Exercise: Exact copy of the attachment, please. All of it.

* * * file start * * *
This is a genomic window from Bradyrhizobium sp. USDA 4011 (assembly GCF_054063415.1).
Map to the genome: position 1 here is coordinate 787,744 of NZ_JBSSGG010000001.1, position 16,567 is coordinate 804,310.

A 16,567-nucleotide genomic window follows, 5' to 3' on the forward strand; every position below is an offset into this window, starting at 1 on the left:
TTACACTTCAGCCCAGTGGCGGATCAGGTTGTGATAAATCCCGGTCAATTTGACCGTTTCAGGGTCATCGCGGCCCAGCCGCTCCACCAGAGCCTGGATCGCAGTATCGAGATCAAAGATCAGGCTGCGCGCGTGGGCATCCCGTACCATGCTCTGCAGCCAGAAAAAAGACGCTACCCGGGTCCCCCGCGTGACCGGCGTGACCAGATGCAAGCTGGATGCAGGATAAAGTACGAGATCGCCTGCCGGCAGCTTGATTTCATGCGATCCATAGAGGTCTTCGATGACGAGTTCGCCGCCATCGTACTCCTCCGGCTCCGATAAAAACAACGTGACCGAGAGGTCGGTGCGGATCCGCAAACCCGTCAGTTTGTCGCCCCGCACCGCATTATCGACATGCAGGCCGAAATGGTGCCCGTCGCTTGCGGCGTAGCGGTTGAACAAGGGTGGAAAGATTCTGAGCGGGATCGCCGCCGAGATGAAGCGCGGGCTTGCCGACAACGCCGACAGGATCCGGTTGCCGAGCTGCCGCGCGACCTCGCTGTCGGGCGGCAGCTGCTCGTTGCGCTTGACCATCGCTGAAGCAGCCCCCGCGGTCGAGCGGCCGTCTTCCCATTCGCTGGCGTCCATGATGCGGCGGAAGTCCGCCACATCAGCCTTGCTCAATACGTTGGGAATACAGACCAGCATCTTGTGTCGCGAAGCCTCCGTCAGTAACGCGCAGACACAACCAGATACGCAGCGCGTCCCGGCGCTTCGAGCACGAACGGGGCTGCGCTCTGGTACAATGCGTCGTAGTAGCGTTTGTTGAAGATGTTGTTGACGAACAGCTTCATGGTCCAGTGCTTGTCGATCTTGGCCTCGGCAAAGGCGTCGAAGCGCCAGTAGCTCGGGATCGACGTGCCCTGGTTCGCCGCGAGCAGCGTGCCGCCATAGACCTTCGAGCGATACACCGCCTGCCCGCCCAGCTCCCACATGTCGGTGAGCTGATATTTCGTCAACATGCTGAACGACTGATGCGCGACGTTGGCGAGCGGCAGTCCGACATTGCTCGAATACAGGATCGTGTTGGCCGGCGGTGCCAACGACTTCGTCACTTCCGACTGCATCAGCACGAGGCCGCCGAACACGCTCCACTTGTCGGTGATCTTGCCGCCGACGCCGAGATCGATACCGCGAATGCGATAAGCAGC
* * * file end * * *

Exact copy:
This is a genomic window from Bradyrhizobium sp. USDA 4011 (assembly GCF_054063415.1).
Map to the genome: position 1 here is coordinate 787,744 of NZ_JBSSGG010000001.1, position 16,567 is coordinate 804,310.

A 16,567-nucleotide genomic window follows, 5' to 3' on the forward strand; every position below is an offset into this window, starting at 1 on the left:
TTACACTTCAGCCCAGTGGCGGATCAGGTTGTGATAAATCCCGGTCAATTTGACCGTTTCAGGGTCATCGCGGCCCAGCCGCTCCACCAGAGCCTGGATCGCAGTATCGAGATCAAAGATCAGGCTGCGCGCGTGGGCATCCCGTACCATGCTCTGCAGCCAGAAAAAAGACGCTACCCGGGTCCCCCGCGTGACCGGCGTGACCAGATGCAAGCTGGATGCAGGATAAAGTACGAGATCGCCTGCCGGCAGCTTGATTTCATGCGATCCATAGAGGTCTTCGATGACGAGTTCGCCGCCATCGTACTCCTCCGGCTCCGATAAAAACAACGTGACCGAGAGGTCGGTGCGGATCCGCAAACCCGTCAGTTTGTCGCCCCGCACCGCATTATCGACATGCAGGCCGAAATGGTGCCCGTCGCTTGCGGCGTAGCGGTTGAACAAGGGTGGAAAGATTCTGAGCGGGATCGCCGCCGAGATGAAGCGCGGGCTTGCCGACAACGCCGACAGGATCCGGTTGCCGAGCTGCCGCGCGACCTCGCTGTCGGGCGGCAGCTGCTCGTTGCGCTTGACCATCGCTGAAGCAGCCCCCGCGGTCGAGCGGCCGTCTTCCCATTCGCTGGCGTCCATGATGCGGCGGAAGTCCGCCACATCAGCCTTGCTCAATACGTTGGGAATACAGACCAGCATCTTGTGTCGCGAAGCCTCCGTCAGTAACGCGCAGACACAACCAGATACGCAGCGCGTCCCGGCGCTTCGAGCACGAACGGGGCTGCGCTCTGGTACAATGCGTCGTAGTAGCGTTTGTTGAAGATGTTGTTGACGAACAGCTTCATGGTCCAGTGCTTGTCGATCTTGGCCTCGGCAAAGGCGTCGAAGCGCCAGTAGCTCGGGATCGACGTGCCCTGGTTCGCCGCGAGCAGCGTGCCGCCATAGACCTTCGAGCGATACACCGCCTGCCCGCCCAGCTCCCACATGTCGGTGAGCTGATATTTCGTCAACATGCTGAACGACTGATGCGCGACGTTGGCGAGCGGCAGTCCGACATTGCTCGAATACAGGATCGTGTTGGCCGGCGGTGCCAACGACTTCGTCACTTCCGACTGCATCAGCACGAGGCCGCCGAACACGCTCCACTTGTCGGTGATCTTGCCGCCGACGCCGAGATCGATACCGCGAATGCGATAAGCAGC